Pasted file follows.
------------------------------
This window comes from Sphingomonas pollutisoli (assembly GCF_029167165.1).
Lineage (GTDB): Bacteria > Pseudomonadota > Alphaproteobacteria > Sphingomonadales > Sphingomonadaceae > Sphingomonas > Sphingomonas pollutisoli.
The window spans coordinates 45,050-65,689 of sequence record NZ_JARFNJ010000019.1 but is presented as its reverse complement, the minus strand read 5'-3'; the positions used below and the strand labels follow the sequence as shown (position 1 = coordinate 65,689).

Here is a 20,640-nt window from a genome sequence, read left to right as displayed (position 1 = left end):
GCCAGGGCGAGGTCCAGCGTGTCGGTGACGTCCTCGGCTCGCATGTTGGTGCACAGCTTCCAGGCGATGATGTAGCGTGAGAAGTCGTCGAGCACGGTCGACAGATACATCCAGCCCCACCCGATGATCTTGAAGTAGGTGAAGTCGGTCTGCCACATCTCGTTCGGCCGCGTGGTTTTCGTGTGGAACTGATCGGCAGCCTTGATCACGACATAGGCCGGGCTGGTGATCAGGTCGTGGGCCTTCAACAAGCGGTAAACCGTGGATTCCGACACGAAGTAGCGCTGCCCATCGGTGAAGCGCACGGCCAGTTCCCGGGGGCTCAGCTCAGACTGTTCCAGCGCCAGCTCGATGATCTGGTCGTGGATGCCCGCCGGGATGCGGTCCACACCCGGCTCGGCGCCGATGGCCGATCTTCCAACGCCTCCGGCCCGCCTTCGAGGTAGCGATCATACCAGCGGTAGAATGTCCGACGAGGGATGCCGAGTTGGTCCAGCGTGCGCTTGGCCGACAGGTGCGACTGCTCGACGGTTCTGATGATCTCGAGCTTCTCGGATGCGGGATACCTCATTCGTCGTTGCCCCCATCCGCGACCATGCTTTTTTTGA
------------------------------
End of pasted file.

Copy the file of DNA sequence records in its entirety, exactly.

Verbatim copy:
This window comes from Sphingomonas pollutisoli (assembly GCF_029167165.1).
Lineage (GTDB): Bacteria > Pseudomonadota > Alphaproteobacteria > Sphingomonadales > Sphingomonadaceae > Sphingomonas > Sphingomonas pollutisoli.
The window spans coordinates 45,050-65,689 of sequence record NZ_JARFNJ010000019.1 but is presented as its reverse complement, the minus strand read 5'-3'; the positions used below and the strand labels follow the sequence as shown (position 1 = coordinate 65,689).

Here is a 20,640-nt window from a genome sequence, read left to right as displayed (position 1 = left end):
GCCAGGGCGAGGTCCAGCGTGTCGGTGACGTCCTCGGCTCGCATGTTGGTGCACAGCTTCCAGGCGATGATGTAGCGTGAGAAGTCGTCGAGCACGGTCGACAGATACATCCAGCCCCACCCGATGATCTTGAAGTAGGTGAAGTCGGTCTGCCACATCTCGTTCGGCCGCGTGGTTTTCGTGTGGAACTGATCGGCAGCCTTGATCACGACATAGGCCGGGCTGGTGATCAGGTCGTGGGCCTTCAACAAGCGGTAAACCGTGGATTCCGACACGAAGTAGCGCTGCCCATCGGTGAAGCGCACGGCCAGTTCCCGGGGGCTCAGCTCAGACTGTTCCAGCGCCAGCTCGATGATCTGGTCGTGGATGCCCGCCGGGATGCGGTCCACACCCGGCTCGGCGCCGATGGCCGATCTTCCAACGCCTCCGGCCCGCCTTCGAGGTAGCGATCATACCAGCGGTAGAATGTCCGACGAGGGATGCCGAGTTGGTCCAGCGTGCGCTTGGCCGACAGGTGCGACTGCTCGACGGTTCTGATGATCTCGAGCTTCTCGGATGCGGGATACCTCATTCGTCGTTGCCCCCATCCGCGACCATGCTTTTTTTGA